A rationale for pure nothrow ---> @pure @nothrow (and nothing else changes)

Don nospam at nospam.com
Wed Feb 24 18:32:57 PST 2010

We'll need compile-time reflection for all attributes. This can lead us 
to a rationale for which attributes are keywords, and which are @attributes.

For @ attributes, we can have a syntax vaguely like:
__traits(hasAttribute, "safe", foo);
The details aren't important, but it seems clear that we'll need some 
such thing.

Anything which isn't an @ attribute will need to have its own traits 
support. We want to minimize the number of such special cases.

Here are some rules.

* If it exists as a keyword in C++, it is not an @attribute.
* hasAttribute is never used for identifying conditional compilation.
* If accessing it via a standard hasAttribute syntax will reduce the 
number of reflection special cases, it should have an @ prefix.

Note that some attributes, though not keywords in C++, are intimately 
tied to other features which are C++ keywords. So the combination of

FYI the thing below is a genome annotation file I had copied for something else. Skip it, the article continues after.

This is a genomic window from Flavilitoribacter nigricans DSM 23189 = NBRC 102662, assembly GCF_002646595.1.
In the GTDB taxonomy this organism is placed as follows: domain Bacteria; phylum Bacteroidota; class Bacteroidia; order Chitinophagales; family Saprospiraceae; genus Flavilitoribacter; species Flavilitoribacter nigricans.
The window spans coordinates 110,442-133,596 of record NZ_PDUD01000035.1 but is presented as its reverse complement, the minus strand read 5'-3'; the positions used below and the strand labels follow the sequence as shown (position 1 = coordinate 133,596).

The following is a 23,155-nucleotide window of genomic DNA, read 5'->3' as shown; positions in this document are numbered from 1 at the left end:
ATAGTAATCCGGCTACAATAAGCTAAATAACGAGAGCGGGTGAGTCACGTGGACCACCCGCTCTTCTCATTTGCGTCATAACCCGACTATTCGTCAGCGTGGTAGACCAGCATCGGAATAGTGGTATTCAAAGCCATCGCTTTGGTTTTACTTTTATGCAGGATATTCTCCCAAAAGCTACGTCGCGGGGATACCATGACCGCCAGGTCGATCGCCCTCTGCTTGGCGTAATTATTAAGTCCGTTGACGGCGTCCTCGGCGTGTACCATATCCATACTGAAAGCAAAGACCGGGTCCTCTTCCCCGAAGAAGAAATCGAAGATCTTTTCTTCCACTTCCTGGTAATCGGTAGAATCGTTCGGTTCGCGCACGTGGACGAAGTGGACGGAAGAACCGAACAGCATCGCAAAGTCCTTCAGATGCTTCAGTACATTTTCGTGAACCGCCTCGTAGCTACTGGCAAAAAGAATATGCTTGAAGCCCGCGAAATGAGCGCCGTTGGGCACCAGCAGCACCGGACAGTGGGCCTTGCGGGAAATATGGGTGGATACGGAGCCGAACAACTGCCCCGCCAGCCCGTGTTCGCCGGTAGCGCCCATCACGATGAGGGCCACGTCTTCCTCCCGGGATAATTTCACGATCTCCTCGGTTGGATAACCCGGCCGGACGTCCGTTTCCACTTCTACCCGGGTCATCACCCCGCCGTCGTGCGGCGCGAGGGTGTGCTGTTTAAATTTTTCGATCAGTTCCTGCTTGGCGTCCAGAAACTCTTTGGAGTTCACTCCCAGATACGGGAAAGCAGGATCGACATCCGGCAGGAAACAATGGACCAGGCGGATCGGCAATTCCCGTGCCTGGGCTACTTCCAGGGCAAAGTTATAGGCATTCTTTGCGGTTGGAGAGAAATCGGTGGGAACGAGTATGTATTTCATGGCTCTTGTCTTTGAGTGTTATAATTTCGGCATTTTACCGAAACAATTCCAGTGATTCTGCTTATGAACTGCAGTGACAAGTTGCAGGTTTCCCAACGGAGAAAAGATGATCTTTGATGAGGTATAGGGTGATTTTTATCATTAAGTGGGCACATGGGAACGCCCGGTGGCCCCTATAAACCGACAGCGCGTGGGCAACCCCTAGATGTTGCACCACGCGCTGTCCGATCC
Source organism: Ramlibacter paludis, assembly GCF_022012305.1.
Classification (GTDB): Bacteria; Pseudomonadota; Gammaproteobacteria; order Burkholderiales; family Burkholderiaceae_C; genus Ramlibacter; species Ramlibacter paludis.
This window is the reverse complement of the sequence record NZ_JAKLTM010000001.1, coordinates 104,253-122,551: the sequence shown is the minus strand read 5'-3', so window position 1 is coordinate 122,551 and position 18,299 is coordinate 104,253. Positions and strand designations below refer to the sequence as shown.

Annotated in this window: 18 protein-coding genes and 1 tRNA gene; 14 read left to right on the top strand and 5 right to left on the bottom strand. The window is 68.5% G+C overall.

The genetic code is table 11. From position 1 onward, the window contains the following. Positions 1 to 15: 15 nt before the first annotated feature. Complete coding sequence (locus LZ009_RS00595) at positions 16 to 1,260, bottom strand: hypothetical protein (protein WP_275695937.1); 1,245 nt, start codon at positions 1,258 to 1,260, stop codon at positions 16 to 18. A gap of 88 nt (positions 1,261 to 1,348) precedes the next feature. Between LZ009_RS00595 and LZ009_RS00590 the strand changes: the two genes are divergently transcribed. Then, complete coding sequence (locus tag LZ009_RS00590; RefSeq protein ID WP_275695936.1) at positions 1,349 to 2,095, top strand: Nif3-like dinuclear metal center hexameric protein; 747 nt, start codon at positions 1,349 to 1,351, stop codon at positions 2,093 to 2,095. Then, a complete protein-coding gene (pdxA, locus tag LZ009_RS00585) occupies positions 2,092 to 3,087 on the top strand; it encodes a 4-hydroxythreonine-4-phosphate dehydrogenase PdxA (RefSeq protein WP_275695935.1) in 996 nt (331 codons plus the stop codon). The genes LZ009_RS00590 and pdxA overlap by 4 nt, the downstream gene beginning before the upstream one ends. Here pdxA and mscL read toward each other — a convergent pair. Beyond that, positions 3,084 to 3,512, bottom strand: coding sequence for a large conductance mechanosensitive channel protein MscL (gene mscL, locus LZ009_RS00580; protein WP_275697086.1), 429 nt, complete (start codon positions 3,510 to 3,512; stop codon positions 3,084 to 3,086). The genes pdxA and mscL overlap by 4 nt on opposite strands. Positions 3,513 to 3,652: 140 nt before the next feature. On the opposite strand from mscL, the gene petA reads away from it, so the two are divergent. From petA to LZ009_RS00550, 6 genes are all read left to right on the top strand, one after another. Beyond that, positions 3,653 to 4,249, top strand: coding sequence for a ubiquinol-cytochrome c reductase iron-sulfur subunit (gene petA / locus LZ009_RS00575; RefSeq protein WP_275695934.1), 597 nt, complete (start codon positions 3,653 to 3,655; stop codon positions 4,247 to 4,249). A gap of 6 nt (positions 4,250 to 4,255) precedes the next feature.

rule 1 + rule 3 stops them from being @ attributes.

I know these rules are a little ad-hoc, and aren't as unambiguous as we 
might hope, but I think they do give us the consequences that we want. 
Importantly, it lets @property continue as an attribute.

Specific keywords which have been mentioned in the past:

private, protected, public:
No. Keywords in C++.
No. Tied to the other protection classes. Once the others are out, we 
don't benefit from hasAttribute syntax for the last survivor.

No. This is equivalent to version(deprecated), but with better error 
messages. Not an attribute.

No. keyword in C++.
No. Tied to virtual.

safe, trusted, system:

Yes. We can avoid a reflection special case.

pure, nothrow:
Yes. These should change.

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